NC House passes bill to address Gen-X fears

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Democratic Rep. Deb Butler said "this is a public health hazard that requires immediate attention."

The NC House unanimously passed a bill Wednesday that would provide funding to look into water contamination.

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House Bill 189 was filed during the special session and provides funding to protect water source and air quality that could be lace with Gen-X, a cancer-causing chemical.

The measure also got support from Democratic Gov. Roy Cooper's administration. Almost half of the $2.3 million would go to purchase, maintain and operate a spectrometer that would help state officials find chemicals in waters.

The measure now goes to the Senate, which adjourned essentially until next week even before the House approved the measure. Bill sponsor Rep. Ted Davis of Wilmington said he's disappointed by that move but remains hopeful it will become law.

This short legislative work session is expected to remain open until at least the end of next week, but no additional votes are currently planned.

State officials started investigating the chemical after it leaked into the Cape Fear River from a nearby plant.

"This is a public health hazard that requires immediate attention. We're seven months in and nothing of substance has occurred. Nothing," said Rep. Deb Butler, a Democrat who represents District 18 (Brunswick, New Hanover).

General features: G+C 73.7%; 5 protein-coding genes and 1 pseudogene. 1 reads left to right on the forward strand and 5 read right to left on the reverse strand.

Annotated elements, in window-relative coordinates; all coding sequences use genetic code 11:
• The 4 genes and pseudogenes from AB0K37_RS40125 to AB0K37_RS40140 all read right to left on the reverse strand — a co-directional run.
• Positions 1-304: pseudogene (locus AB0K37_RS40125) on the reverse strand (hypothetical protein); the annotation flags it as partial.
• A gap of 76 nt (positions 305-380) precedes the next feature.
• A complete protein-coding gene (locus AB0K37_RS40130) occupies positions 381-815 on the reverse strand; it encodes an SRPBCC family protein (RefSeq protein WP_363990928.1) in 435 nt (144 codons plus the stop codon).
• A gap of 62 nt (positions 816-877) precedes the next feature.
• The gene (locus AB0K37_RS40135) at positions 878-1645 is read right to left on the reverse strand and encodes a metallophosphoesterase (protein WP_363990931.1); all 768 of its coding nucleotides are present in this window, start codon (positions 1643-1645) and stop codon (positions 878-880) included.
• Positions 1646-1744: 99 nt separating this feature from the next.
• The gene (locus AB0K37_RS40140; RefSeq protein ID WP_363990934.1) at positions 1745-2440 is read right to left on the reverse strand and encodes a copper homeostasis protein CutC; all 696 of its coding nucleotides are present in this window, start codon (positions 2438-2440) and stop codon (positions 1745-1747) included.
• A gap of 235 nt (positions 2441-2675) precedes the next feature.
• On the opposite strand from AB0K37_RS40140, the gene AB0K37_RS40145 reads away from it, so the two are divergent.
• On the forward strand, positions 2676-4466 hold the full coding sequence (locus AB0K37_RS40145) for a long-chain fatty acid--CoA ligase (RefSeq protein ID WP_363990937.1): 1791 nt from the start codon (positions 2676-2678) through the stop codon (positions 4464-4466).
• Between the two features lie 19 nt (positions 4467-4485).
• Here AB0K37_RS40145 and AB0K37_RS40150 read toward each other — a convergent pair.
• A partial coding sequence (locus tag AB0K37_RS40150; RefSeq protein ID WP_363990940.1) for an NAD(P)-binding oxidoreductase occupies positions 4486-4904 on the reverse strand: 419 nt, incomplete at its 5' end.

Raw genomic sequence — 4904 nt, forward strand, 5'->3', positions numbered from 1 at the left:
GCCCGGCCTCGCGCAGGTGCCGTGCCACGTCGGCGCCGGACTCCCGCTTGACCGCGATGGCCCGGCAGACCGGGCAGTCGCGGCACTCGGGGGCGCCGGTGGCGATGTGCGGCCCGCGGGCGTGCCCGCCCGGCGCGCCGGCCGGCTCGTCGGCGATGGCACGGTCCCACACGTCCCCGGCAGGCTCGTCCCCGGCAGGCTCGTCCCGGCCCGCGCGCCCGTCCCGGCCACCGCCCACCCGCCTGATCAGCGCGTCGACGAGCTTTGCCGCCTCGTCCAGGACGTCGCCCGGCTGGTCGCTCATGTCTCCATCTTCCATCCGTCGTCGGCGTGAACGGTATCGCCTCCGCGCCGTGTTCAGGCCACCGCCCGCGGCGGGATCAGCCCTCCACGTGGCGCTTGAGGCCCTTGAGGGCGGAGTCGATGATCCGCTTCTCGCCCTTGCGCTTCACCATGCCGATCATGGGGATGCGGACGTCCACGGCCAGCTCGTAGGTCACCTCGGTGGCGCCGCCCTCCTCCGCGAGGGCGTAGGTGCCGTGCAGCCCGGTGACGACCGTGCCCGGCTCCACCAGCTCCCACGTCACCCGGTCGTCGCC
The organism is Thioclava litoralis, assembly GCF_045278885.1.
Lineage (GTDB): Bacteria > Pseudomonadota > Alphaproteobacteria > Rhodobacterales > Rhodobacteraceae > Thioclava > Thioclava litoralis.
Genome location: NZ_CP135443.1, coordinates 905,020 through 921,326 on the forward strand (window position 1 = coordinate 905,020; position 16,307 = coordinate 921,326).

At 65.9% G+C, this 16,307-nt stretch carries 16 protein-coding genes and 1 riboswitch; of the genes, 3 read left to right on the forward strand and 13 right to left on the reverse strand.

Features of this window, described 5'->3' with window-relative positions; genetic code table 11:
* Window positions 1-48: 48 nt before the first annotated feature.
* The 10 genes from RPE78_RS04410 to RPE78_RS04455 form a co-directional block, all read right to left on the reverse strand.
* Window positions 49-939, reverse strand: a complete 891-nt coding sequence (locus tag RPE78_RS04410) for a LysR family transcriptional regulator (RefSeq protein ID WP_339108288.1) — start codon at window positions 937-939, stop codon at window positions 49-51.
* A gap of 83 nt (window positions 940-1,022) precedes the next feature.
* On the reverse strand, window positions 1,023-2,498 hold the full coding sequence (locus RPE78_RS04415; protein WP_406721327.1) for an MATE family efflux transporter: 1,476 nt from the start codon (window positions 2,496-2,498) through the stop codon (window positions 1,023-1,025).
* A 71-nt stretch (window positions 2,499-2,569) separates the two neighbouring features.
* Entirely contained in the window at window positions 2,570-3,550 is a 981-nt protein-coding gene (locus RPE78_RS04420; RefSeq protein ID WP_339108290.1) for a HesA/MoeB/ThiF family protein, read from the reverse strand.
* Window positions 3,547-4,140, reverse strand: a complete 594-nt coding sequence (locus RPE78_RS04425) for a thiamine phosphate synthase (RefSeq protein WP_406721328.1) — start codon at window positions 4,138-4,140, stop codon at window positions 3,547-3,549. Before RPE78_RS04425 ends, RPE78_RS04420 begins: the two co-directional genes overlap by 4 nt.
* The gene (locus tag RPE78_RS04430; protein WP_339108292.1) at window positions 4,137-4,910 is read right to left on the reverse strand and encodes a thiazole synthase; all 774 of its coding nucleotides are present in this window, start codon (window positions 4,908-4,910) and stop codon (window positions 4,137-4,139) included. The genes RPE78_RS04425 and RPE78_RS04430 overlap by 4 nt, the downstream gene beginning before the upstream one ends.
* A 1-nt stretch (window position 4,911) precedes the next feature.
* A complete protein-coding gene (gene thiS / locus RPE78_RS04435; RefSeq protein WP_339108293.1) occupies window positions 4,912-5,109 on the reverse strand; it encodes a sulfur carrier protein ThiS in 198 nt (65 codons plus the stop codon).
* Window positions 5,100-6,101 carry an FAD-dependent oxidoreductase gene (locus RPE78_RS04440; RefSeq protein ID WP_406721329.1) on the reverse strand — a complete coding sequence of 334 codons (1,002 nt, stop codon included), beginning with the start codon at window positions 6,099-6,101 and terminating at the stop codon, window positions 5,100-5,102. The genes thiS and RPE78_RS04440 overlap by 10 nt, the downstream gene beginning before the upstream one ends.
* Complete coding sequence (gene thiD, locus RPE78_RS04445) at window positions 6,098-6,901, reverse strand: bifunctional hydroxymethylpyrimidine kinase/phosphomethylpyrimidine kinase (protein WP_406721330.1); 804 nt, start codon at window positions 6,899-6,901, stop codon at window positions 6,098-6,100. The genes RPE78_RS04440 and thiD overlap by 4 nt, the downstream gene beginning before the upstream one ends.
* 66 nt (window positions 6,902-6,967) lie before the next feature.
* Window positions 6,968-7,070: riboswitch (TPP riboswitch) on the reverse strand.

Senate leader Phil Berger released a statement following the vote:

"Senate Republicans have already shown we are serious about finding real solutions that will actually improve water quality in the Cape Fear River and hold violators accountable for dumping GenX into the region's water supply. That's why several months ago we passed legislation to immediately and directly address the problem of GenX contamination in the lower Cape Fear region. We provided funding to local public utilities to begin removing GenX from public water supplies. And we commissioned studies to quantify the amount of GenX in the Cape Fear River and determine the impact it could have on public health and safety. The first round of data is due this spring.

"What the House passed today unfortunately does nothing to prevent GenX from going into the water supply. It leaves North Carolina taxpayers holding the bag for expenditures that should be paid for by the company responsible for the pollution, fails to give DEQ authority to do anything they can't already do, and authorizes the purchase of expensive equipment that the state can already access for free.

"We are waiting for the data we required in October so we can take meaningful action to address this problem in the short session."


The North Carolina NAACP and about a hundred of its supporters arrived at the General Assembly for the special session ready to fight for fair courts.

The pushback comes less than 24 hours after a panel of federal judges struck down the state's congressional district maps calling it illegal gerrymandering.

"Last night's decision is a mammoth decision," said North Carolina NAACP President Rev. Dr. T. Anthony Spearman. "I am infuriated that we are having to exert so much energy into this day when we have to confront folk that ought not be in their seats anyhow."

Petitions were dropped off urging Republicans not to appeal.

House Speaker Tim Moore said GOP leaders are ready to fight.

"We obviously disagree with the ruling," said Moore. "We're still conferring with our attorneys. This was a decision over 200 pages and we're still going through it and reading it, frankly, to understand exactly why the court is ruling the way it is."

The House will be in session Thursday. The Senate is in recess until Friday.

The Associated Press contributed to this report
Related Topics:
politicsstate politicsgeneral assemblycontaminated waterRaleighWake County
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